Digging further into the box, I come across the magic book. This is majorly, as one could divine from the title, a list of spells for both Magic Users and Clerics including the Turn Undead spell which is no longer an innate power of the cleric and a quick rundown of the rules on memorizing spells and research that most experienced players and referees will find themselves comfortable with. In fact, very little needs to be said about it since most of us will be able to walk through this book quickly and understand the vast majority of it.
And that, actually, is all one needs to play the game. All the rules (excepting monsters) have been covered and you're ready to start rolling characters and get moving if you're a player. But there's still a number of other books to pull out here. Next up is the Referee book with the serpent lady demon, a marilith without her swords. This, I make no qualms about it, is my absolute favorite book in the set. Without a doubt. Inside, you'll find no rules excepting for a few guidlines in the monster section, only frank and straightforward talk about how to run a game. Themes that run through the wierd role playing "world" such as science versus magic and mystery, horror versus the wierd. But better still are the meditations on how to construct an interesting adventure that captures the attention and imaginations of your players, treasure placement, maps, and how to build a larger environment and world than just the current explorations, how to build connections to the outside world. I'm immensly impressed by this tiny little booklet and how it manages to equal Gygax's own DMG in content and, in somme way, exceed it since it rises above merely a section of the rules intended for the referee. This is, very simply, the act of taking new referee's under your wing in text format. Kudos Mr. Raggi.
Next up, two adventures, one introductory and one exploratory. The "Tower of the Stargazer" is an excellent little introductory adventure based on the titular location and the players' explorations thereof. Classic and comforting and full of explanatory notes on not just how things function, but why they are there, it's as much an adventure as it is a tutorial for the referee in adventure structure. An excellent quality detachable cover with maps, a feature sorely lacking in most of the old school world, is a nice addition.
Where "Tower of the Stargazer" is a tutorial on adventure building, "Wierd New World" is the excercise portion of a referee's training. As is noted in the introduction, there is a lot of work to be done here to make the module work, and it's up to the local referee to do it. Expand the brief descriptions into a living and breating experience for his players and draw the links here that will draw them further into the wilderness and, eventually, to the pirates cave. This modules is a graduation ceremony for both sides of the screen. On the one side, the referee is ready to start building his own world and the campaign, and on the other, the players are ready to graduate beyond confined and comfortable little dungeon crawls and start making names for themselves.
The last booklet in the box is titled "Recommended Reading" and it's Raggi's own personal Appendix N. If anything, it is a great list of inspirations from which James himself has drawn, and which individual referee's can garner ideas as well. It's also a nice touch that the individual authors are not just listed, but extensively commented upon and guidance given to the uninitiated.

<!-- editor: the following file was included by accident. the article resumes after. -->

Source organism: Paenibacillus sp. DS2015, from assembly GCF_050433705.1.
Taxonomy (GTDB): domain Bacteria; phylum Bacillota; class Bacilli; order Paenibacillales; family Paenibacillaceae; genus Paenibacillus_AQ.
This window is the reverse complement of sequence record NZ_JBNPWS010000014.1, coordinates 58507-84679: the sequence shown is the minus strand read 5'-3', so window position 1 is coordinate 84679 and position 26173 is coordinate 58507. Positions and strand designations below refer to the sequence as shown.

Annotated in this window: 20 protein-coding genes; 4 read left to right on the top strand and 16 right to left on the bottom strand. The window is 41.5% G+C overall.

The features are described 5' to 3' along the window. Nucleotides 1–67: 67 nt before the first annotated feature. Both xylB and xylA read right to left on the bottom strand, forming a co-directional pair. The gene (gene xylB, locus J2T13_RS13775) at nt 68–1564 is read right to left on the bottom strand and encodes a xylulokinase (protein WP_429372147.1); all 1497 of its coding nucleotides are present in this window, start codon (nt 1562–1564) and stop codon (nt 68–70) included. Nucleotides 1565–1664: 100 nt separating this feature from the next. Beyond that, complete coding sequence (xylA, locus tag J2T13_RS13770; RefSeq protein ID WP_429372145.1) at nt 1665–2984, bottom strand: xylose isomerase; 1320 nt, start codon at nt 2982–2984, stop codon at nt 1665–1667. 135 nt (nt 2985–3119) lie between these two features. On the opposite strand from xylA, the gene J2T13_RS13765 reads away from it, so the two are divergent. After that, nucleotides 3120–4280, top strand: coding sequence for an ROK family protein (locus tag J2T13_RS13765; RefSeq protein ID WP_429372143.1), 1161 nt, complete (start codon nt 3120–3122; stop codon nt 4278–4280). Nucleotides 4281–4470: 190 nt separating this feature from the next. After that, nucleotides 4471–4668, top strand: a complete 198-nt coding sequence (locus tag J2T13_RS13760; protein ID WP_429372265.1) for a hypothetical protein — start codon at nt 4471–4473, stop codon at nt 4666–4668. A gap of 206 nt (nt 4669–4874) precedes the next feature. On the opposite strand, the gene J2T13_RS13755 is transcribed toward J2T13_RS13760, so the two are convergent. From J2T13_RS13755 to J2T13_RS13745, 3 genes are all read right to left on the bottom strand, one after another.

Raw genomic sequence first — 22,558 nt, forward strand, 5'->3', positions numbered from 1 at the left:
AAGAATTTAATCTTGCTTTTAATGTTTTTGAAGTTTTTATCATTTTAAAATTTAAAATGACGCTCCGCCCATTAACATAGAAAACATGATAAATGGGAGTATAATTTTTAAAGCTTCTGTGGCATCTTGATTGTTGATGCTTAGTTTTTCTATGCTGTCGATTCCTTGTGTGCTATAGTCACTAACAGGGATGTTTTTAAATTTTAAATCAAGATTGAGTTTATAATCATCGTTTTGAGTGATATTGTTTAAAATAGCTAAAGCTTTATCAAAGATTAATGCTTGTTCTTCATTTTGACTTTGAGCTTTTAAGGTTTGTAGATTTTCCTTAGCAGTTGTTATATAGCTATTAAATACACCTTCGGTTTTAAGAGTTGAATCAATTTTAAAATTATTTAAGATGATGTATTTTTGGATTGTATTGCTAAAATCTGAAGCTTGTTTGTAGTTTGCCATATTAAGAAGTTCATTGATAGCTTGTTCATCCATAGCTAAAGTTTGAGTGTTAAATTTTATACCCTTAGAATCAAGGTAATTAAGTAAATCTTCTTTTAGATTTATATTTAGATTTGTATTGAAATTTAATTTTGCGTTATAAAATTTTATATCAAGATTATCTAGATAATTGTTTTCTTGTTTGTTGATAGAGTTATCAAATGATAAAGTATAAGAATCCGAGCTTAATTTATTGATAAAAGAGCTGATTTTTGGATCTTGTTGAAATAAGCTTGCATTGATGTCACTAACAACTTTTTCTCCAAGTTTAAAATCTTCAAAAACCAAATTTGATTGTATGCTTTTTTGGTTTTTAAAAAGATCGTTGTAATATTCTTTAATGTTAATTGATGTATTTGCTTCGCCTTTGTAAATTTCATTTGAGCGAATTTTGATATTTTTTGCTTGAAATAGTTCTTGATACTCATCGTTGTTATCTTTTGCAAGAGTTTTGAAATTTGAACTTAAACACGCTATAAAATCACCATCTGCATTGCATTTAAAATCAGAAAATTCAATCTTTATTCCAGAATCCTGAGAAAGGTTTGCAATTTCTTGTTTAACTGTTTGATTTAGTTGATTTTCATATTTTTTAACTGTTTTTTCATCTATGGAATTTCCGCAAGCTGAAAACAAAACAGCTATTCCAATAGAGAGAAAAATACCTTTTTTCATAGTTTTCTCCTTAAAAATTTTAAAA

The rest of the box contents include a few character sheets and some graph paper for mapping, a tiny little pencil and an adorably tiny bag of dice that, while to any experience gamer are virtually superfluous, to a new player would be indispensible and certainly go a long way to creating a complete game in a box.
I only have two small issues here. First, I want the box to be slightly larger. I have this strange urge to fit all of my LOtFP books into it, and they just won't fit without overly stressing the box. Yes, it's nice to open up the box and find it surprisingly full, but I would like to have the option to store all of these products together in a single container to carry with me to games. This is a minor and, likely, nonsensicle complaint as it would be easy enough for me to just grab a larger box to put them all in, but still.
My second problem, and slightly more serious, is with the magic book. All the spells are, on the one hand, completely familiar to experienced gamers, and that's a plus on some level. However, it is siumtaneously a problem for me. They're all familiar and workmanlike and none of them, in my estimation, really earns the title of "wierd." In the description of magic users back in the rules book, we're told that they taint their souls bit by bit for power, but I'm just not seeing that here. Yes, I understand that there are the alignment restrictions, but that's just one thing. I know, I should be making that rule up myself if I want it here, but this is something that could have been a spectacular addition to the vancian magic system to complement the themes of the game.
Overall, I think that Lamentations of the Flame Princess: Wierd Fantasy Role Playing is, as a product, a spectacular success and I honestly hope that the first printing sells out entirely and a new printing is worked. I wish all the success that the author has earned. There will be a love hate relationship with this game, though. New school gamers (those inducted into the hobby with D20 versions of the game) will love the themes and ideas here, but will gnash their teeth and tear their shirts because it's not "intuitive" or "complete" or whatever it is these youngin's complain about today.
The oldest and crustiest of grognards, on the other hand, will wail and shout about how its not just like the old boxed sets and that it's bait and switch and that they were tricked by its presentation as a boxed set.
Meanwhile, if you take the box on its own terms, you'll see it for what it is: a truly excellent example of minimalist game design and a wonderful exercise in atmosphere and creation.
Full marks and my sincerest congratulations and thanks to Mr. Raggi. Most excellent, sir.